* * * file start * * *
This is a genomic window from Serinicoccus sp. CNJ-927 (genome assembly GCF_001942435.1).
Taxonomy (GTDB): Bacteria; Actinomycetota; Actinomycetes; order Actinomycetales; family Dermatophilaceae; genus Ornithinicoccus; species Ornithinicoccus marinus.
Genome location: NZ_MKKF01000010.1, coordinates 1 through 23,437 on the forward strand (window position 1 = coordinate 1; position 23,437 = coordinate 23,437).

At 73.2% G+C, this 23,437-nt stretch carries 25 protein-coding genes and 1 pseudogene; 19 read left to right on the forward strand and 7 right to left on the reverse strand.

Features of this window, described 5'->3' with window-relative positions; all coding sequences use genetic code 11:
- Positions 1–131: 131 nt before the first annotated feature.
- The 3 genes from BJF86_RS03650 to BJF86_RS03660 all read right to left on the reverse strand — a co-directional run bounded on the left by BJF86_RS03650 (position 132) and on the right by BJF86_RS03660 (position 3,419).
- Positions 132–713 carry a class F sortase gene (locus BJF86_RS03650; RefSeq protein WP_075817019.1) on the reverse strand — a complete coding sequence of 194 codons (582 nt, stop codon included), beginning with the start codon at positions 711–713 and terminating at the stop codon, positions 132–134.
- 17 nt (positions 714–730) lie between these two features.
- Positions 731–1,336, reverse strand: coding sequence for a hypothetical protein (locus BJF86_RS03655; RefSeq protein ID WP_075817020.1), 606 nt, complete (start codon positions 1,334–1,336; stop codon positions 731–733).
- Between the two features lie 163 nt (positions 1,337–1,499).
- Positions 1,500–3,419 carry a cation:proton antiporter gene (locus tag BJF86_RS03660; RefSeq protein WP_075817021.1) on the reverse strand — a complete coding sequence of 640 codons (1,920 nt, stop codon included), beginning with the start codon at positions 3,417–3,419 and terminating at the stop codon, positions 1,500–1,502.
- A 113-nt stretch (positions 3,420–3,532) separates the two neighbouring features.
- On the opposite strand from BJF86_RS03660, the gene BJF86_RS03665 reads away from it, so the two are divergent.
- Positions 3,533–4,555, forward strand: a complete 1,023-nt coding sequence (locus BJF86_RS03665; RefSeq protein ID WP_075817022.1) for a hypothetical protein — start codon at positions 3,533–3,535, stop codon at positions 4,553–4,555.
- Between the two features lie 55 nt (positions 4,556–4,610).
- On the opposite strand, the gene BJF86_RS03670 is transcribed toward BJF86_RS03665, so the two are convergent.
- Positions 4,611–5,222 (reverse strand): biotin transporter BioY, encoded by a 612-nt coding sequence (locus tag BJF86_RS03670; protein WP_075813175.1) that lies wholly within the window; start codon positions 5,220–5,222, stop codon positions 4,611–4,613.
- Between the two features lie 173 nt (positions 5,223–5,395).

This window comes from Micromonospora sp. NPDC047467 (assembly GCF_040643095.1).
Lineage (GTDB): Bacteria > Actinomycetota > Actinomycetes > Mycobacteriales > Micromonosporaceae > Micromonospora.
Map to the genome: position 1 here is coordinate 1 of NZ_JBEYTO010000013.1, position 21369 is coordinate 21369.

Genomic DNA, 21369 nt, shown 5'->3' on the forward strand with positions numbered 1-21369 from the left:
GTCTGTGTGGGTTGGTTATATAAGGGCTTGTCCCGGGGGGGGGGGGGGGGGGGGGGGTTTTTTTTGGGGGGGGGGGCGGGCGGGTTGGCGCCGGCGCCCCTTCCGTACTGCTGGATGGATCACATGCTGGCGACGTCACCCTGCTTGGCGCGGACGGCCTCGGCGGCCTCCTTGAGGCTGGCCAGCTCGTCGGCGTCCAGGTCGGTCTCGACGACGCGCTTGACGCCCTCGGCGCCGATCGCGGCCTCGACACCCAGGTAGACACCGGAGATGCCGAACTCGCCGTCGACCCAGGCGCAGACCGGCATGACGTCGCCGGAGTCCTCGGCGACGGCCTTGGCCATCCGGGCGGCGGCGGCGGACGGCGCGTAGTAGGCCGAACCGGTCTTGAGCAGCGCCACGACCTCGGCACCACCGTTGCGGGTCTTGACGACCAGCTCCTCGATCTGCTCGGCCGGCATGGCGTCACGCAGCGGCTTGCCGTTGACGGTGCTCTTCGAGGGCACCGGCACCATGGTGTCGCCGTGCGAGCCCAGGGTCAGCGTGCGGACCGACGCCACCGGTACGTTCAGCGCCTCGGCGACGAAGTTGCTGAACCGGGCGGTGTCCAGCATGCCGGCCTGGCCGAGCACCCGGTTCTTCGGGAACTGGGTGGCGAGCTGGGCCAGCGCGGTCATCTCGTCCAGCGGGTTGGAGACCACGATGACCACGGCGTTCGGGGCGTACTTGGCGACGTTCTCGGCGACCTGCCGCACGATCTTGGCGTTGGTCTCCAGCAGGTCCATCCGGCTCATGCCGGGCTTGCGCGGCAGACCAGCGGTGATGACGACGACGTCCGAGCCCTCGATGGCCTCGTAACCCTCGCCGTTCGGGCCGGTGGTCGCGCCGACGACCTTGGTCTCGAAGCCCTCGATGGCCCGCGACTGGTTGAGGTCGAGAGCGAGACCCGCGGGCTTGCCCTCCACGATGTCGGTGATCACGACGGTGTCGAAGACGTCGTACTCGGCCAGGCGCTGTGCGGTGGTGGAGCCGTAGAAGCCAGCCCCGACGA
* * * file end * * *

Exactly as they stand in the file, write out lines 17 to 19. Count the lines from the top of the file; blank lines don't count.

- On the opposite strand, the gene BJF86_RS03670 is transcribed toward BJF86_RS03665, so the two are convergent.
- Positions 4,611–5,222 (reverse strand): biotin transporter BioY, encoded by a 612-nt coding sequence (locus tag BJF86_RS03670; protein WP_075813175.1) that lies wholly within the window; start codon positions 5,220–5,222, stop codon positions 4,611–4,613.
- Between the two features lie 173 nt (positions 5,223–5,395).